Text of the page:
Why is American Jewish Education in Crisis?

Why is American Jewish Education in Crisis?

Jewish people are known for being smart and good at business. Yosef Meystel knows that historically, Jews have given a special place to education, considering it the best way for them to transmit their tenets, principles and religious laws from one generation to another. This can be seen in different moments of human history, when Jews instead of placing a high value on physical aspects, decided to cultivate the mind and became some of the most proliferous scholars of all times.

It is not a secret that the largest and most successful companies on earth were founded by Jews. Also, Jews can be spotted in history at the forefront of the most important movements, including civil rights, all kinds of reforms and women’s rights. Their attitude towards education has given them the power to choose what is best for them individually, as a community and even as a country. Education gave them the power to survive difficult circumstances in which they did their best to preserve their heritage, ideals, and lifestyle.

Despite how important is the education for Jews, during the past two decades, in America, this idea has suffered several changes that left it in a very precarious situation. Some believe that this crisis was caused by the popularization of secular education in countries where the largest Jewish populations can be found. Others think that the current issues Jewish education is facing are caused by the lack of funds and synagogue schools to give a proper Jewish education to children. The truth is that there are more to this matter that pushed Jewish education in America to a crisis.

Recent Social Trends

Jewish education has been reshaped by recent social trends such as intermarriage. The massive growth of this phenomenon over the past decades has led to a visible decline in the number of children enrolled in Jewish schools. Only 18% of children coming from intermarriage couples are enrolled in Jewish educational institutions and usually, these children attend to a synagogue only once every week to learn about Jewish traditions and culture.

Another recent trend is related to the fact that many families relate Judaism to family and festivals, instead of focusing on the great emphasis Judaism makes on faith and feelings. These social trends have led Rabbis to ask unexpected questions to the Jewish community related to the freedom of faith seen today in kids that go to synagogues and are also attending a church school.

Demographic Dispersion

Over the past two decades, Jewish children have often moved from one territory to another, this makes it harder for Jewish institutions to give them a proper education. Resources are needed to create Jewish educational institutions in places where Jewish populations were inexistent and are now growing. Places in America like Las Vegas, San Francisco Bay Area or South Florida are facing a crisis because no one could predict that the Jewish populations in these areas would grow as fast as they did and there are not enough institutions to teach Jewish children about their traditions.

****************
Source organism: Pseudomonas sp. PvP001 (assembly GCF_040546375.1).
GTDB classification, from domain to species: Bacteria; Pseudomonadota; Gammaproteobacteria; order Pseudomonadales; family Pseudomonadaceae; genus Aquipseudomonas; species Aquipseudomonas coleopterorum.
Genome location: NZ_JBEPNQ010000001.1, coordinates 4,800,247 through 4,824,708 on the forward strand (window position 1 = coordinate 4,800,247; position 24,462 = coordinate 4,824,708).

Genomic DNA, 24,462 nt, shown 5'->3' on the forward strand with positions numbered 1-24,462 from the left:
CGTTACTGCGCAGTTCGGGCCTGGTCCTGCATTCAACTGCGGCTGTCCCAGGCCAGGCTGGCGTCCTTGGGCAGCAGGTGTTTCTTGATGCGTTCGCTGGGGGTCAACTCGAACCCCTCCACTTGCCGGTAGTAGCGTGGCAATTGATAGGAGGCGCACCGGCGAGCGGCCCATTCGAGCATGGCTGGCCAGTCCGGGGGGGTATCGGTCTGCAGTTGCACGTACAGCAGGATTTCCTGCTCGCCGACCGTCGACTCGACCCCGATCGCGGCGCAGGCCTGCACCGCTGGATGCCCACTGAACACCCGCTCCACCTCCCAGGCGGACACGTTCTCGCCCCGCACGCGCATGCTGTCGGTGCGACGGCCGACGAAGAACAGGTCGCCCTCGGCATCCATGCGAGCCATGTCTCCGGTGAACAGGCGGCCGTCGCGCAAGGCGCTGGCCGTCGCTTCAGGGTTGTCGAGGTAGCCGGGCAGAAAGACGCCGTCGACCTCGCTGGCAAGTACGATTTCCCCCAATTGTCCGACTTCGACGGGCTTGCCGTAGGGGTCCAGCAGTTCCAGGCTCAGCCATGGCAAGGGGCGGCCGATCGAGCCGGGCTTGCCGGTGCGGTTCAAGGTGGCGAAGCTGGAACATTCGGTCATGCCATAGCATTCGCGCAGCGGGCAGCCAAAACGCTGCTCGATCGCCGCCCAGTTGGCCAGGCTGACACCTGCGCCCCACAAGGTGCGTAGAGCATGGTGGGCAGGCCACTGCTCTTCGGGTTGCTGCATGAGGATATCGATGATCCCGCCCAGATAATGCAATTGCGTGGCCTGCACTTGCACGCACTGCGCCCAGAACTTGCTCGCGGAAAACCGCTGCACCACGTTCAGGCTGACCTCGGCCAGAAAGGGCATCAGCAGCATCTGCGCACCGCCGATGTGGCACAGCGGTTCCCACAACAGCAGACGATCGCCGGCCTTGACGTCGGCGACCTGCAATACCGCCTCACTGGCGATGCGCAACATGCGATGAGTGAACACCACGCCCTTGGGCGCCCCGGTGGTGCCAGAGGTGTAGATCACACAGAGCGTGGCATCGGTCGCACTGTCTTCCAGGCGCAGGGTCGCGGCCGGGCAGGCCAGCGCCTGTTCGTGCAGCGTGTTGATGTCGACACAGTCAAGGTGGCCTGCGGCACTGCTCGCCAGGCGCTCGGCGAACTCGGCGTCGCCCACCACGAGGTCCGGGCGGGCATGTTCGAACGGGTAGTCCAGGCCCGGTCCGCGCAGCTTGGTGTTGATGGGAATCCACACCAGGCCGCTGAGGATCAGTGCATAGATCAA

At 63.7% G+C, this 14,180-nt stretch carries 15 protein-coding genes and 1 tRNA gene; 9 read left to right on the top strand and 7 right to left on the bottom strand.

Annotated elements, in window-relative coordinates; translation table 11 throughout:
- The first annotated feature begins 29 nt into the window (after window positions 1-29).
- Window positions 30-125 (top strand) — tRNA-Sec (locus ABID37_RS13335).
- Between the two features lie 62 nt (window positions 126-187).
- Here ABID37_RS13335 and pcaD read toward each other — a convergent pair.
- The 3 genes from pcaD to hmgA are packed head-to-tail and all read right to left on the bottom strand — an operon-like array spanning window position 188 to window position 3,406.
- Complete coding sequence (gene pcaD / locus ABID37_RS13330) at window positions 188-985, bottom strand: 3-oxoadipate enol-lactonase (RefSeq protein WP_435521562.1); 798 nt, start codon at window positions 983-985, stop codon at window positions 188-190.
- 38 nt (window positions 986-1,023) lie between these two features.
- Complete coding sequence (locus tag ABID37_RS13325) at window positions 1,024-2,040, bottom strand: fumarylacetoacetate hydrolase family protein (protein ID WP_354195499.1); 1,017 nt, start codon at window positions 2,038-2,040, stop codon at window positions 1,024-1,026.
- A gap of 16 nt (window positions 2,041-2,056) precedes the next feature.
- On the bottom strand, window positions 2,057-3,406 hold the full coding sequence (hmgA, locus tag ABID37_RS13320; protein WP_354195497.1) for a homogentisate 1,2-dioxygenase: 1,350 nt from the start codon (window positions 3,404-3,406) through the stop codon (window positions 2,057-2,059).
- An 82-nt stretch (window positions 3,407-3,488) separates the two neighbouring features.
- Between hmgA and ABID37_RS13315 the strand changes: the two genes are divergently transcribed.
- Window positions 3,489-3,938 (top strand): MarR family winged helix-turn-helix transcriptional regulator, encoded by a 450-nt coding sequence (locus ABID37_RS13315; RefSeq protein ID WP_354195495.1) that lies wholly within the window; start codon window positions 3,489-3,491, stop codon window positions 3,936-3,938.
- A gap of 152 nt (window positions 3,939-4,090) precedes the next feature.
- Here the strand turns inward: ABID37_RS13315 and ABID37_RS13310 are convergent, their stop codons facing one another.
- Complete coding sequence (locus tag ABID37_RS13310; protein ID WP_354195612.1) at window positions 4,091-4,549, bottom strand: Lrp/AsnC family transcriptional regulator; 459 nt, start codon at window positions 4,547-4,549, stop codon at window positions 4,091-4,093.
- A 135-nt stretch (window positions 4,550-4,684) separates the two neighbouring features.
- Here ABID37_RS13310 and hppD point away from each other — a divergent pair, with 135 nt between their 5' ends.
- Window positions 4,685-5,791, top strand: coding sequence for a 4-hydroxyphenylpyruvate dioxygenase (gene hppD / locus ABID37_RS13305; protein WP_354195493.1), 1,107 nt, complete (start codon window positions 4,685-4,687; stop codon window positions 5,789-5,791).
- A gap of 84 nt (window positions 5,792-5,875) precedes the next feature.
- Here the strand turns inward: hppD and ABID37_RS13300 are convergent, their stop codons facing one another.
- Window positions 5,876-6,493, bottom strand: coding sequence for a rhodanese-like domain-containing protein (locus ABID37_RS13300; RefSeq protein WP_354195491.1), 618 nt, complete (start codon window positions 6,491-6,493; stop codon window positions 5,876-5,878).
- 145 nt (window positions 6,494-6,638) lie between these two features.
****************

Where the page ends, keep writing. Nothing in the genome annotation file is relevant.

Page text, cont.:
The other side to this is that locations in the United States that have great Jewish educational institutions such as most Midwestern cities are losing ground due to the reduction in the size of the Jewish population.

Image courtesy of Ted Eytan at Flickr.com

Women Participation in Education

During the postwar era, most Jewish women used to stay at home and take care of the children. They would deal with carpooling duties and be available for part-time teaching jobs at Jewish institutions as volunteers. This made it possible for Jewish children to receive a great Jewish education inspired by tradition and taught with love and passion.

Nowadays, the labor force participation of Jewish women has grown and in most Jewish families both parents need to work. Jewish women are prone to find full-time jobs where they can ensure a full income to provide for their families. This means fewer volunteers in synagogues and Jewish institutions to teach children about their heritage and principles and more time for children in secular schools taking supplementary activities instead of religious services or education.

Related: What We Now Know About Jewish Education

Secular Model of Education

Regarding the changes suffered by the family structure in America, there are some Jewish families who have chosen day schools for their children were Jewish education is weak or completely absent from their programs. The popularization of secular education has made it virtually impossible for many children to be educated in Jewish values.

Secular education is far away from including any type of religious teachings and values. This prevents children from being close to the Torah ideals and emphasizes in the lack of fun religious education today represents to anybody.

What can Jews do?

Jewish education institutions need to re-evaluate their mission. Rabbis and teachers should advocate for the importance of the transmission of Torah ideals as the basis of their community values and beliefs.

The only way to form great Jewish community leaders is through education. This is why families should take this matter seriously and fight against models that ignore the basis of Judaism and aren’t designed to maximize the potential of Jewish students, condemning the Jewish ancient tradition to death.

* Featured Image courtesy of Sagie at Flickr.com